― Thomas Mann, Death in Venice and Other Tales

This book is a warning to the reader and to artists, of the price paid for artistic success, and the hidden in the beauty of art, that is the center of culture but also the rejection of culture by the individual that is exploring new possibilities outside the shared reality of a society. this tension of a shared common view and the exploration of possibilities outside the norm tear the peace of one's soul or for dose of us who have no soul our minds. The displacement does not have to be great , it only takes one step to be standing at the edge of the abyss, for it to look back at you with all its fury, and enchantment. For art is the breaking of taboos, and the establishment of new ones, it is reimagining what we are as a group, bubble, culture.

“Even in a personal sense, after all, art is an intensified life. By art one is more deeply satisfied and more rapidly used up. It engraves on the countenance of its servant the traces of imaginary and intellectual adventures, and even if he has outwardly existed in cloistral tranquility, it leads in the long term to over fastidiousness, over-refinement, nervous fatigue and overstimulation, such as can seldom result from a life of the most extravagant passions and pleasures.”
― Thomas Mann, Death in Venice and Other Tales

Gustav von Aschenbach the main character of the book is a famous writer, in his fifties; while walking past a cemetery, while observing the edifices and religious motifs, he reads “THEY ENTER THE HOUSE OF GOD” “THE ETERNAL LIGHT MAY SHINE UPON THEM” (the caps is the way the writer wrote the passages) he observes a wild looking foreigner with read hair this makes him fantasize of a wild kind of eden described in detail. there are three more encounters on his travels they all infer his dislocation from society his fear of the otherness within him, some like this one are obviously religious, others are more of societal and sexual in nature. Thomas Mann eloquently warns us of his intentions in a description of the writer.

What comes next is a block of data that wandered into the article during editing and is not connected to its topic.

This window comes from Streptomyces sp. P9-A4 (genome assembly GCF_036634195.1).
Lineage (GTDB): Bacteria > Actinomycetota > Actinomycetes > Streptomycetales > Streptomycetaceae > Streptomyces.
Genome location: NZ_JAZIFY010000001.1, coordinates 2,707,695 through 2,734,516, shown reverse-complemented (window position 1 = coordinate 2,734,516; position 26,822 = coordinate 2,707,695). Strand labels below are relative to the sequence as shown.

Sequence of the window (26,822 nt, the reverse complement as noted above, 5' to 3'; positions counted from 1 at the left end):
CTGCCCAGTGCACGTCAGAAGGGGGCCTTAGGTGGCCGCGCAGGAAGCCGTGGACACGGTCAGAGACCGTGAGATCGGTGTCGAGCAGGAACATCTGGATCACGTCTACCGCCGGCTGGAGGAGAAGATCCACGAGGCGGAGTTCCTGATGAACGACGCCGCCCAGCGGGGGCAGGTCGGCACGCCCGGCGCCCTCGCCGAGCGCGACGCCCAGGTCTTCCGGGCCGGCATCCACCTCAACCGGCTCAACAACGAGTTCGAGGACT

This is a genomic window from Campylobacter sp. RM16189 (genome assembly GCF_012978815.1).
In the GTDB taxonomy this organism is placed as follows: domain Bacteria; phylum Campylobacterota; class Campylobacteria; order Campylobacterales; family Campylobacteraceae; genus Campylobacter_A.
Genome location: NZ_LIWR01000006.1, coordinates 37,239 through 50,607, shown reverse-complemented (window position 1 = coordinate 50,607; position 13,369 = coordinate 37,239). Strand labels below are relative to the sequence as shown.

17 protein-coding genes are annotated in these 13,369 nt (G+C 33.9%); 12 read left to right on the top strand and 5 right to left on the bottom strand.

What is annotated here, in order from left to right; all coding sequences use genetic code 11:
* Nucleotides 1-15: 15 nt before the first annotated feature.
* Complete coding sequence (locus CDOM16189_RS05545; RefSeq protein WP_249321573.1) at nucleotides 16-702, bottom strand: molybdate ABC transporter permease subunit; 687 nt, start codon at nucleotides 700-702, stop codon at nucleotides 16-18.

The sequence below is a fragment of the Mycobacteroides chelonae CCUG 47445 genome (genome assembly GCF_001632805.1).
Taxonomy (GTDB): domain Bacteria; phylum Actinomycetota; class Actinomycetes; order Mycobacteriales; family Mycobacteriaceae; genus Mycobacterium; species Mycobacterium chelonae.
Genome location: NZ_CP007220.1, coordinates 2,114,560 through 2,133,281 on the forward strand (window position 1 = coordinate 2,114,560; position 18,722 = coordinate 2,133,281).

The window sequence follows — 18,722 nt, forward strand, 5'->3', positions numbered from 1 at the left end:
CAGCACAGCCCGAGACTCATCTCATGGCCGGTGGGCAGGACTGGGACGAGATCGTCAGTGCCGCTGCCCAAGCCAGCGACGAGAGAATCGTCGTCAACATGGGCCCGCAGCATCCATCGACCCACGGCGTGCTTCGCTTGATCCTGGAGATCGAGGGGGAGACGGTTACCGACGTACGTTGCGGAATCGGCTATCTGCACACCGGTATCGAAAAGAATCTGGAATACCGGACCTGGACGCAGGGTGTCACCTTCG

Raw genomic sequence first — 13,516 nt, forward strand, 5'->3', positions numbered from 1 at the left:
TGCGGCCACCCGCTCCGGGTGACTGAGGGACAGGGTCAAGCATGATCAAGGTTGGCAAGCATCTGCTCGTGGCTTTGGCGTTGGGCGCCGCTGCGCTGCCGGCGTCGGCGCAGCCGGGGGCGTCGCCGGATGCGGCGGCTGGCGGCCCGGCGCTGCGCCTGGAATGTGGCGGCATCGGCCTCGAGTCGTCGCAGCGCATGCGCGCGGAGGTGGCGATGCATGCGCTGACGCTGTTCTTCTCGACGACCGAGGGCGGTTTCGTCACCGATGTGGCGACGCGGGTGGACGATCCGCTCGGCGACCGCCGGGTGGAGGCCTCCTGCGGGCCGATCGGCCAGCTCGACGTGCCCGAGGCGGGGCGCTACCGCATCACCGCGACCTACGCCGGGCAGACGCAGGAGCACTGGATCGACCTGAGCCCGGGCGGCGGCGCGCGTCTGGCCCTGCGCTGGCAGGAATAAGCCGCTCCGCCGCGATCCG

“What did one see if one looked in any depth into the world of this writer's fiction? Elegant self-control concealing from the world's eyes until the very last moment a state of inner disintegration and biological decay; sallow ugliness, sensuously marred and worsted, which nevertheless is able to fan its smouldering concupiscence to a pallid impotence, which from the glowing depths of the spirit draws strength to cast down a whole proud people at the foot of the Cross and set its own foot upon them as well; gracious poise and composure in the empty austere service of form; the false, dangerous life of the born deceiver, his ambition and his art which lead so soon to exhaustion ---”
― Thomas Mann, Death in Venice

And so he takes as by the hand into secret passion, the depravity of Gustav von Aschenbach. His very open fascination with a fourteen year old boy, that is staying in his hotel.
He regards him, absorbs him with every look, escalating into obsession or as he sees it love.

“For passion, like crime, is antithetical to the smooth operation and prosperity of day-to-day existence, and can only welcome every loosening of the fabric of society, every upheaval and disaster in the world, since it can vaguely hope to profit thereby. And so Aschenbach felt a morose satisfaction at the officially concealed goings-on in the dirty alleyways of Venice, that nasty secret which had merged with his own innermost secret and which he, too, was so intent on keeping “
Thomas Mann, Death in Venice

Little by little this passion consumes him, and physically transforms him into one of his most disdained visions and makes him risk it all, as he falls deeper into visions of the other God.